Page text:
LuEllen tried and face planted. “The pant legs are too long,” she whined. “I’m a lot shorter than Rodney.”

            “Never mind the walk.” The moon was up, and the man-beasts would be on the move. I shouldered my backpack and switched on my headlamp. Then I grabbed LuEllen by her furry glove and led her a little way into the Umatilla Forest that bumped up to our back yard. We came to a clearing where I’d seen lots of deer. “I’ll spread the peanut butter sandwiches in a wide circle around this stump, then take my position in that bush. You sit here and try to look like a helpless baby Bigfoot.” 


Okay, this is just adorable! The premise, the execution, the voice – I’m having a hard time finding anything to critique. I love the homemade Bigfoot suit made out of discarded dog hair and scented with sweaty socks, rotten potatoes, and pickle juice.  I love LuEllen’s attempts to follow Leo’s instructions:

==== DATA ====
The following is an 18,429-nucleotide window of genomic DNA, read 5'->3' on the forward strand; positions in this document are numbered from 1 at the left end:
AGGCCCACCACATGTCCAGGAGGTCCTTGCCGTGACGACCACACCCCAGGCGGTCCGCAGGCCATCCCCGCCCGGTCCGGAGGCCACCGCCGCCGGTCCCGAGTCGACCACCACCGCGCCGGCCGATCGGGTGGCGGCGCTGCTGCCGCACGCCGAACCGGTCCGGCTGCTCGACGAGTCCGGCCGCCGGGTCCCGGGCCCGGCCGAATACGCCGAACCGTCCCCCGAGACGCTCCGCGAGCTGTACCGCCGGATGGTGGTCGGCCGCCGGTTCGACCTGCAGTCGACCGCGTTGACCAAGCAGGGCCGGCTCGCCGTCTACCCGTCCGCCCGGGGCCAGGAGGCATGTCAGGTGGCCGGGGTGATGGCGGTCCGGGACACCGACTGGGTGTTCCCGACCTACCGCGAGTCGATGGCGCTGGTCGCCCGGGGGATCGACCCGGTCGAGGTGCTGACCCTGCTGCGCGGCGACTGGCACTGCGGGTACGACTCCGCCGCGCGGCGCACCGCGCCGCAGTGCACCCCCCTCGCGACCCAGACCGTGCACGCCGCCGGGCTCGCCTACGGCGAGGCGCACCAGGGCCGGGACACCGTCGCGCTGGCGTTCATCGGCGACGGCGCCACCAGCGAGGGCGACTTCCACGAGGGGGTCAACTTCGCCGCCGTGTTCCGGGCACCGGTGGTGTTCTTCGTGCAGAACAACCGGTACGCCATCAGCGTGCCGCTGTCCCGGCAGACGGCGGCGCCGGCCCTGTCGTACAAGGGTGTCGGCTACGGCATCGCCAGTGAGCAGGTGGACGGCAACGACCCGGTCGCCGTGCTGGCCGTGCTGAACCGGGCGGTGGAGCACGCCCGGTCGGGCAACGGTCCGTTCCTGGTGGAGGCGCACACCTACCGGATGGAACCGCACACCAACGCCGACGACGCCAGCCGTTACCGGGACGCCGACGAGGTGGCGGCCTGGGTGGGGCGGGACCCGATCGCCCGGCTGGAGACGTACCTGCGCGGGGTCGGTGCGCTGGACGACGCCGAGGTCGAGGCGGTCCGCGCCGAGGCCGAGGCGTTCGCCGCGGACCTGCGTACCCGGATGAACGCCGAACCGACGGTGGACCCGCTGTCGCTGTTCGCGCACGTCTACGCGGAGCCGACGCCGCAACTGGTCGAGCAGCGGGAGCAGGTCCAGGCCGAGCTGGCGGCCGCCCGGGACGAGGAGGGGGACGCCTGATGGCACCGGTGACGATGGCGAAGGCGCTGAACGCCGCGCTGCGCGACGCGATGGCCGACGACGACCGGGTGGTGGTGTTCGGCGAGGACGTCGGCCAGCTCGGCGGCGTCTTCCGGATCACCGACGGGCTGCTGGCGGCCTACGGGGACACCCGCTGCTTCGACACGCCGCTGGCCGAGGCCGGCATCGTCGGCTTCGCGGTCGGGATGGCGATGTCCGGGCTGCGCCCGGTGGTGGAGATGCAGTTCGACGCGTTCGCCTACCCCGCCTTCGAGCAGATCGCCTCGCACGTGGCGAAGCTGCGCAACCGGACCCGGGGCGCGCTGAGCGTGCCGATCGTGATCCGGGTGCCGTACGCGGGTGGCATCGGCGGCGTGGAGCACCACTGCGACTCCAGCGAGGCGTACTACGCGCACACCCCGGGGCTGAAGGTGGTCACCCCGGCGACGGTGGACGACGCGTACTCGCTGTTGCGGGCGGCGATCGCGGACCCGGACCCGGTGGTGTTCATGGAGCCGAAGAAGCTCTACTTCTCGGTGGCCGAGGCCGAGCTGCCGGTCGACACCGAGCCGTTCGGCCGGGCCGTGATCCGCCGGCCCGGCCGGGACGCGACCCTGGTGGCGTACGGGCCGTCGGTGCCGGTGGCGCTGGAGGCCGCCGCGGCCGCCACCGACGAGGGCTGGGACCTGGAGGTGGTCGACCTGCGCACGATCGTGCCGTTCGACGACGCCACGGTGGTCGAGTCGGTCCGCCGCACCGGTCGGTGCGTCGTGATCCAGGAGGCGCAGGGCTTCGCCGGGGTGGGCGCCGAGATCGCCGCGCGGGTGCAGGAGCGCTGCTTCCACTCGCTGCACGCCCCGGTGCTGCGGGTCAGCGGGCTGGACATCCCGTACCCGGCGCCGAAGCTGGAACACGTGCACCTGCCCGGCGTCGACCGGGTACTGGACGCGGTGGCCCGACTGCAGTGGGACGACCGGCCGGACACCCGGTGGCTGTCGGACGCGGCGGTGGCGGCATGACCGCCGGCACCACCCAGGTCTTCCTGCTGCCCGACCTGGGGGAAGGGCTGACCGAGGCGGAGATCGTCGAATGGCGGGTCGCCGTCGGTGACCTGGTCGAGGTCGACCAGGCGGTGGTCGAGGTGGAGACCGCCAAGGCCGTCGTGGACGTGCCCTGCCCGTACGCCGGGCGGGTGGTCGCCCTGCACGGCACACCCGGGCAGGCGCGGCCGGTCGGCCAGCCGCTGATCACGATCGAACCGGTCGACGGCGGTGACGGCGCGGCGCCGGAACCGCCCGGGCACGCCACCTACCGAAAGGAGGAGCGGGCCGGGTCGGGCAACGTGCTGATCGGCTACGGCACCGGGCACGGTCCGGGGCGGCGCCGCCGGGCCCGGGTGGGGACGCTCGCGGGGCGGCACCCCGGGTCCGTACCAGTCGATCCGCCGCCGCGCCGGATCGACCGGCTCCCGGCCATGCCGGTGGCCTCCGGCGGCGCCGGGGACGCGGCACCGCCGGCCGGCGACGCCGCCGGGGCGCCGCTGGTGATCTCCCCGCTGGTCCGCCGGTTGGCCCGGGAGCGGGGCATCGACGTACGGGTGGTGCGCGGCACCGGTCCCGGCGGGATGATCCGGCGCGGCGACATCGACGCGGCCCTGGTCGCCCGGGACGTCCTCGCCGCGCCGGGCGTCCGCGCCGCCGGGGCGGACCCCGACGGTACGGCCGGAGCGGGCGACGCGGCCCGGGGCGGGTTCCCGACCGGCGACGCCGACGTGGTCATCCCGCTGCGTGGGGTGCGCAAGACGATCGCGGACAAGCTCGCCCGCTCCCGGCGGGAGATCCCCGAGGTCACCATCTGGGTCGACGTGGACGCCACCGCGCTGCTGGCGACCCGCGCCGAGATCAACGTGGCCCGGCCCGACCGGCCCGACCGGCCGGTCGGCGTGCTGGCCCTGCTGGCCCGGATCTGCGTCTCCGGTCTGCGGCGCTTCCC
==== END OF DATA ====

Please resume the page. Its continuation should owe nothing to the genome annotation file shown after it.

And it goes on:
“Now swing your arms when you walk, like this.” I swung my long arms in classic Sasquatch style.

She flapped like a chicken on fire.

There are only a couple of details for me to critique. How does Leo know that Rodney is the best Sasquatch caller in the state of Washington? Has he successfully called one? (And if he has, why is LuEllen still a disbeliever?)

And I really, really would have loved the opening line … if I hadn’t seen the opening line in a previous version Michelle sent me:

If you’re going to interview Bigfoot, you need bait.

When it comes to punchy opening lines, I think shorter is better. So if it were me, I’d switch to the original version.

Readers, what do you think? Michelle, thanks for sharing your page with us! Marcy’s thoughts can be found at Mainewords, and you can follow Michelle on Twitter at @MLBrown_writes.

10 Responses to First Impressions: SQUATCH WATCH

  1. Tonja says:

    The way it started out in 2nd person with the rest in 1st person stopped me in my tracks.

    • DianneSalerni says:

      That didn’t bother me at all. Since the page is so grounded in Leo’s voice, it came off (to me) as Leo addressing the reader. It was very MG friendly, I think.

  2. Tiana Smith says:

    I agree with Dianne’s comments, but those things didn’t especially bother me. I’d keep reading 🙂

  3. I thought this one was really good. Liked the humor.